Moonlight over the “Karasu” or Euphrates River, Erzincan, Turkey.
Silk Road bridge
Part of the Ancient Silk Road near the outskirts of the town of Eğin/Kemaliye (pictured above and below)
Danny and one of his small travel buddies from the village at Venk Monastery, near a small Silk Road outpost village.
Annie and I traveled out to Erzincan Province back in November 2013. As I sat in the truck watching Turkey’s terrain transform from Istanbul, Safranbolu, Cappadocia and finally to the Euphrates River Canyon I imagined all of the civilizations which preceded the current Turkish Republic. Hittite, Assyrian, Armenian, Classical Greek, Persian, Roman, Byzantine, Seljuk and Ottoman Empires have at one time or another in history left their footprint upon the landscape. We stayed in a little hotel in the village of Eğin as it has been known for centuries also having the modern official name of Kemaliye. Eğin was a beautiful little village nestled in the “Karanlık” or Dark Canyon along the banks of the Euphrates River. Most Americans at the sound of the word village tend to think of tribal people living in animal skin tents and taking orders from the elders or chieftain. But Turkish villages are normally more modern than this sort of idea. In fact the village of Eğin is more akin to a 1950s Texas town or the small town in the movie “American Graffiti”. We pulled into the main drag with it’s hotel, tea house, gas station, city hall, butcher, baker, candlestick maker etc. Since Eğin rests inside the Dark Canyon it is built alongside a steep hill and the houses surrounding the village rest on natural springs which flow into the Euphrates. A series of three mosques are situated on one of the streams which provide water for the ablution practices necessary before entering the mosque.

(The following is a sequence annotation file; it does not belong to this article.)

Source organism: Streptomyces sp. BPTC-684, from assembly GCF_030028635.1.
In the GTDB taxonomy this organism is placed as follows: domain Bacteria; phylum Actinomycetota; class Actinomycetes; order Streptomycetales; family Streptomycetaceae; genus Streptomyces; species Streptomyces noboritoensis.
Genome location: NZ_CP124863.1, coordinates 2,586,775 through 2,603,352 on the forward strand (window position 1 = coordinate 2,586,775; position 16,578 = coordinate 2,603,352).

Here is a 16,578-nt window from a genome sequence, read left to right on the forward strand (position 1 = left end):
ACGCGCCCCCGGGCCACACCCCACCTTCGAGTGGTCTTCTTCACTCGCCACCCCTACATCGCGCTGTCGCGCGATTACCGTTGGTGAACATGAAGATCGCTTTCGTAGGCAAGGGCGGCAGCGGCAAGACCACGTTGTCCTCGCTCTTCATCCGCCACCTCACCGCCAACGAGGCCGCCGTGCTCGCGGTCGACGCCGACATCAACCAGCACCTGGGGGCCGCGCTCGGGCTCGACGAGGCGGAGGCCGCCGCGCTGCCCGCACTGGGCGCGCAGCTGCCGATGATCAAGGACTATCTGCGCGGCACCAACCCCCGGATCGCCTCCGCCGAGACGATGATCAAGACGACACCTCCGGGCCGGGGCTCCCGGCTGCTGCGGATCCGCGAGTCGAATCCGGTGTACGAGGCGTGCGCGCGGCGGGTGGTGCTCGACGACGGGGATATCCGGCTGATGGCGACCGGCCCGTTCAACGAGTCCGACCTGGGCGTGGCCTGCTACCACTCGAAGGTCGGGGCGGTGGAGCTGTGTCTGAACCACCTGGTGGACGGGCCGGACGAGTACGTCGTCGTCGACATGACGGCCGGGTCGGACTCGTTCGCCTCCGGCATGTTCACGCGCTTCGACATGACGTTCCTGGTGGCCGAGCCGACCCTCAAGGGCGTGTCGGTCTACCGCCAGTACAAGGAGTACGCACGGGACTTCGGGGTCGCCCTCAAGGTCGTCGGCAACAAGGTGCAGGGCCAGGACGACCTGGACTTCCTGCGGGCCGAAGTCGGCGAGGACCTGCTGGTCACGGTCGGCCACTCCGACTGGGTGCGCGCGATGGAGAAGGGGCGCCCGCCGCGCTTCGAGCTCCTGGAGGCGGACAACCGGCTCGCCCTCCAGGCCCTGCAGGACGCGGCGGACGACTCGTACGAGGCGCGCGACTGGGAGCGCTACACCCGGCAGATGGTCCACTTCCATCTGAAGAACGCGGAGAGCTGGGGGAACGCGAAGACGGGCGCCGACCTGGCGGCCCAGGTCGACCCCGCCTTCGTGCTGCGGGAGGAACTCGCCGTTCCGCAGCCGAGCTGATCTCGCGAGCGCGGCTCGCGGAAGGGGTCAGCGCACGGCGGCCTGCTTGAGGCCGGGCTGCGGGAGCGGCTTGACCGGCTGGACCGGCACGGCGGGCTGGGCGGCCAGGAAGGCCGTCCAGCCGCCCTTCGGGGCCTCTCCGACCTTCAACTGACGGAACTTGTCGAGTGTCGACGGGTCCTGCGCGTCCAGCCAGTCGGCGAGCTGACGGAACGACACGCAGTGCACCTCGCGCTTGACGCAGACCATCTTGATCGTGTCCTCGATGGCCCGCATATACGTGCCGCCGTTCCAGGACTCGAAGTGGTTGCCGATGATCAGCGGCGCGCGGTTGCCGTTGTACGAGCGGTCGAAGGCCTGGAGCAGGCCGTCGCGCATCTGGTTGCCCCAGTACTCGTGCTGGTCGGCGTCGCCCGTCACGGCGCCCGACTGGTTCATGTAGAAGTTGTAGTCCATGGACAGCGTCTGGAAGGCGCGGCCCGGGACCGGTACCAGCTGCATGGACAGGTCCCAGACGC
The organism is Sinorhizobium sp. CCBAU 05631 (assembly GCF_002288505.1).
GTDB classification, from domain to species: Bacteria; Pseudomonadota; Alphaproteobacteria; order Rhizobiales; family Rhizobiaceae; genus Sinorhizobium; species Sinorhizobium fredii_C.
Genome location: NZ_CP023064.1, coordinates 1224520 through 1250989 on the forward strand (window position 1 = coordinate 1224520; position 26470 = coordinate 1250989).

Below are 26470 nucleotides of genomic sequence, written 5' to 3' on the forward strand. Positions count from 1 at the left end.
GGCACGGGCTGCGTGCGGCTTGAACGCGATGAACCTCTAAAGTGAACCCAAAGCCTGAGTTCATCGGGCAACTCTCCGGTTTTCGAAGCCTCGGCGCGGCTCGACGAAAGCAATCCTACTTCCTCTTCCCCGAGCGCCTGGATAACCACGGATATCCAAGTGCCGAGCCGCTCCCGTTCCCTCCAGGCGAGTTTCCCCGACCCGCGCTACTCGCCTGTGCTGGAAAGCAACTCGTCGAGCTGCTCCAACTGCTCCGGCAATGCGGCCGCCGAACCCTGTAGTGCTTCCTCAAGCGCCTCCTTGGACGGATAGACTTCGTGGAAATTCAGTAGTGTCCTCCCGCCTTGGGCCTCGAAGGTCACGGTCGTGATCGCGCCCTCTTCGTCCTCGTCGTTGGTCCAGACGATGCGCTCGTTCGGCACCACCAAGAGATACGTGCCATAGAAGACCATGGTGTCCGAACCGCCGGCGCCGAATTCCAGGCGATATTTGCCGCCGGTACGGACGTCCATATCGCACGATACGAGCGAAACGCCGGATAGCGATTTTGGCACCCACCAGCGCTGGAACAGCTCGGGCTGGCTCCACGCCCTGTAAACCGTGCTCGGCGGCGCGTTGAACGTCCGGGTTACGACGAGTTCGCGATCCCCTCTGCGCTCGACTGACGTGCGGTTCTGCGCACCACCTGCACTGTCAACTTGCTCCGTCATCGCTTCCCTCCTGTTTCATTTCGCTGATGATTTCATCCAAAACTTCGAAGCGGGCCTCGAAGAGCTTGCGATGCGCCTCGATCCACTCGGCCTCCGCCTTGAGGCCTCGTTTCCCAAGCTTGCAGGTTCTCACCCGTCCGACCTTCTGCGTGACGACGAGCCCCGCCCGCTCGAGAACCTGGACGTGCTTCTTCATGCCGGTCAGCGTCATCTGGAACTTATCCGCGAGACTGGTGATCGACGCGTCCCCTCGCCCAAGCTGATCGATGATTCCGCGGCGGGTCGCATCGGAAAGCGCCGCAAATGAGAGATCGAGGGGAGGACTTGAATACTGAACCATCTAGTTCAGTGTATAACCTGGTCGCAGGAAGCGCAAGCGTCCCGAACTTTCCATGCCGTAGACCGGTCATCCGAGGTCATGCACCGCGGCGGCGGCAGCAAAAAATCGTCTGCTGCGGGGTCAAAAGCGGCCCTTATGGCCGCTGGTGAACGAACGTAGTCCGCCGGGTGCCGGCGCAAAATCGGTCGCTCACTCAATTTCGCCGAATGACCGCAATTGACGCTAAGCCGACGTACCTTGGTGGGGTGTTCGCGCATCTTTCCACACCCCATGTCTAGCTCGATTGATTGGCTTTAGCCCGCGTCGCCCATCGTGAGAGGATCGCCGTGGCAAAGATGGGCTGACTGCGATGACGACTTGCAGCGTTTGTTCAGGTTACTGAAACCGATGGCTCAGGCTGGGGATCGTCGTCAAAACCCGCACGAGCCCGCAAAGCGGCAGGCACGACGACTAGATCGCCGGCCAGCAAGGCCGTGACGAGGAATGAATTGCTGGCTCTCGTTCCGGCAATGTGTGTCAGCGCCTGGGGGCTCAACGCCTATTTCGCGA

One of the many streams routed to flow comfortably through the town
The November we spent in Eğin the temperatures stayed in the 40s F, for this reason many of the homes in the village had a constant plume of smoke rising from the wood or coal burning stove. The sights and smells are some that couldn’t say that I have ever experienced. So much history, such rich culture, the smell of coal burning lingering in the air made me think of eastern people groups, trade caravans, dances, hospitality and the entertaining of guests continuing late into the night.
Another tiny Turkish village along the Silk Road, the name of which I do not know. The entire village is fit into the picture along with the single minaret of the mosque.